A Breakdown in Old Rules Leads to a Rethink on How Global Markets Work
A standard textbook relationship that every student of economics learns in school has been flipped on its head, and it’s leading to a major rethink on the connection between bank balance sheets, exchange rates, global asset prices, and monetary policy.
The prices of derivatives used for hedging currency risk are violating no-arbitrage rules, a development that points to a significant decline in global banks’ ability to intermediate capital flows from global investors, in part because of new regulations that have been introduced in recent years.
That decline in intermediation capacity appears to have heightened the sensitivity of exchange rates and global asset prices to monetary policy since the crisis, and helps explain some of the unusual gyrations witnessed recently in markets — like extreme moves in the so-called cross-currency basis, which according to traditional theory should be non-existent, and mostly was before the crisis that began in 2007.
"Financial markets, for their part, appear to be tethered more closely than ever to global events, and the real economy appears to dance to the tune of global financial developments, rather than the other way round," Hyun Song Shin, head of research at the Bank for International Settlements, said Wednesday in a speech on the topic during a gathering at the World Bank in Washington.
Shin cited recent research from New York University economist Xavier Gabaix and Harvard economist Matteo Maggiori, who developed a theory of exchange-rate determination based on capital flows in the presence of constraints on bank balance sheets.
"Since financiers require compensation for holding currency risk in the form of expected currency appreciation, exchange rates are jointly determined by capital flows and by the financiers’ risk bearing capacity," Gabaix and Maggiori say. "Financiers both act as shock absorbers, by using their risk bearing capacity to accommodate flows that result from fundamental shocks, and are themselves the source of financial shocks that distort exchange rates."
This is not at all the traditional understanding of what determines exchange rates, which has largely to do with macroeconomic fundamentals. The theory, however fits well with what we see in the foreign-exchange derivatives market, where a long-standing relationship known as covered interest parity, or CIP — which states that the interest rate implied by the forward exchange rate in a currency swap should match the short-term interest rate in the home country of the currency that is borrowed in the swap — has completely broken down.
The deviation, known as the cross-currency basis, became extreme during the 2008 financial crisis, flared up again during the euro crisis in 2011 when banks were in trouble, and returned to a lesser extent at the end of last year as global banks adapted to new regulations on leverage.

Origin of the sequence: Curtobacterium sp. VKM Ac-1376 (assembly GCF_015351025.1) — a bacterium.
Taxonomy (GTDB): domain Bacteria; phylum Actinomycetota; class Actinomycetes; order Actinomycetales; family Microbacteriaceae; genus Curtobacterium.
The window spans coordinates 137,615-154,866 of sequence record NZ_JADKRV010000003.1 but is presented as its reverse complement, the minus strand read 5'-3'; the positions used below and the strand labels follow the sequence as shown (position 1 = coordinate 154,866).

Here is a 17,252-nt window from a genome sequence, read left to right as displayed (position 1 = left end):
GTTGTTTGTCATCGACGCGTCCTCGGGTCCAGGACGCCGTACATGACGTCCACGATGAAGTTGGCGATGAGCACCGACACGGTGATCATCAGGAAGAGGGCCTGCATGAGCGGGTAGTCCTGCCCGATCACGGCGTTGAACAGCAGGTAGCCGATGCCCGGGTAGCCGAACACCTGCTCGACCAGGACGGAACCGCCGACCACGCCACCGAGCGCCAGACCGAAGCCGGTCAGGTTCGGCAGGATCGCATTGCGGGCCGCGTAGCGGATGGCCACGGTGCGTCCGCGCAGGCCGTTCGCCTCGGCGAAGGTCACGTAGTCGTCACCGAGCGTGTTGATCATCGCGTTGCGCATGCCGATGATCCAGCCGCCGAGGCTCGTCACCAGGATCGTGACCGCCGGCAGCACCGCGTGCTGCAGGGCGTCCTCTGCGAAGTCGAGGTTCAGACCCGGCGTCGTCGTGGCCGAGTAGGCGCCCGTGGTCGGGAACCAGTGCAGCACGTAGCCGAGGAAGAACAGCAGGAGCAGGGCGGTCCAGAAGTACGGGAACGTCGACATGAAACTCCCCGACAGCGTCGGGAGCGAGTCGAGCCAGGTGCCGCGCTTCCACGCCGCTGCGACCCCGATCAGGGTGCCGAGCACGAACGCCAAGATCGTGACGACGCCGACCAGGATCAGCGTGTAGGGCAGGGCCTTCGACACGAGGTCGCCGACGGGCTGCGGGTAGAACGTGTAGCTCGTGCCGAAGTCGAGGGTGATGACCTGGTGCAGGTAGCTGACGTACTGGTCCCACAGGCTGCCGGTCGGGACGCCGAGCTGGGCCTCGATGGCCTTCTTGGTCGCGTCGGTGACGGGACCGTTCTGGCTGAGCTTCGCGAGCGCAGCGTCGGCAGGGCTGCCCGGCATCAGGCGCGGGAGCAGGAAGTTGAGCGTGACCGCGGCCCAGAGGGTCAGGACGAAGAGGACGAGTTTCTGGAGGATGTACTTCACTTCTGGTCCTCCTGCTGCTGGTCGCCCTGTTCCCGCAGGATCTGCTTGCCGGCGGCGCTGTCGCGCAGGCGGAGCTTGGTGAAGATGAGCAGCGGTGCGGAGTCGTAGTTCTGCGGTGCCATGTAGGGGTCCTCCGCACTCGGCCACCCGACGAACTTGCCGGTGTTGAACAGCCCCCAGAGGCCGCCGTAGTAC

"I used to tell my students that CIP is about the only relationship that can be relied upon in international finance," Shin said in his speech. "I know better than to say this now. Textbooks still say that CIP holds, but it is no longer true."
An examination of the movements in the cross-currency basis provides some empirical backing to Gabaix’s and Maggiori’s work. The swings, which have lately become more pronounced around the end of the quarter as banks pare down their balance sheets to meet regulatory requirements, "point to key frictions in financial intermediation and their interactions with global imbalances during the post-crisis period," according to Federal Reserve economists Wenxin Du and Alexander Tepper, and MIT economist Adrien Verdelhan.
"Before the global financial crisis, global banks actively arbitraged funding costs across currencies and enforced the CIP condition," they wrote in a paper posted online last month. "Since the crisis, a wide range of regulatory reforms has significantly increased the banks’ balance sheet costs associated with arbitrage and market making activities."
The trade is one of many that banks have pulled away from because the returns are too low to justify the increased capital that must be held against them. Moreover, other market participants like hedge funds are less able to step in and take advantage of the arbitrage opportunity than before as well because they rely on funding from banks to do the trades, and banks are less willing to provide it because doing so inflates their balance sheets.
The upshot is that exchange rates are now more susceptible to capital flows than before. And according to Shin, that in turn means more volatility in global markets during periods of U.S. dollar appreciation, because the cost of hedging currency risk will rise for global investors holding dollar-denominated assets. He finds a strong negative relationship between the value of the dollar and the growth of dollar credit extended by banks.
"During the period of dollar weakness, global banks were able to supply hedging services to institutional investors at reasonable cost, as cross-border dollar credit was growing strongly and easily obtained," Shin said in his speech. "However, as the dollar strengthens, the banking sector finds it more challenging to roll over the dollar credit previously supplied."
Increased fragility in currency markets, and higher sensitivity of asset prices to currency swings, means the Fed will have to take additional caution in raising interest rates, especially while many other major central banks are going in the opposite direction and demand for safe, dollar-denominated assets worldwide remains elevated.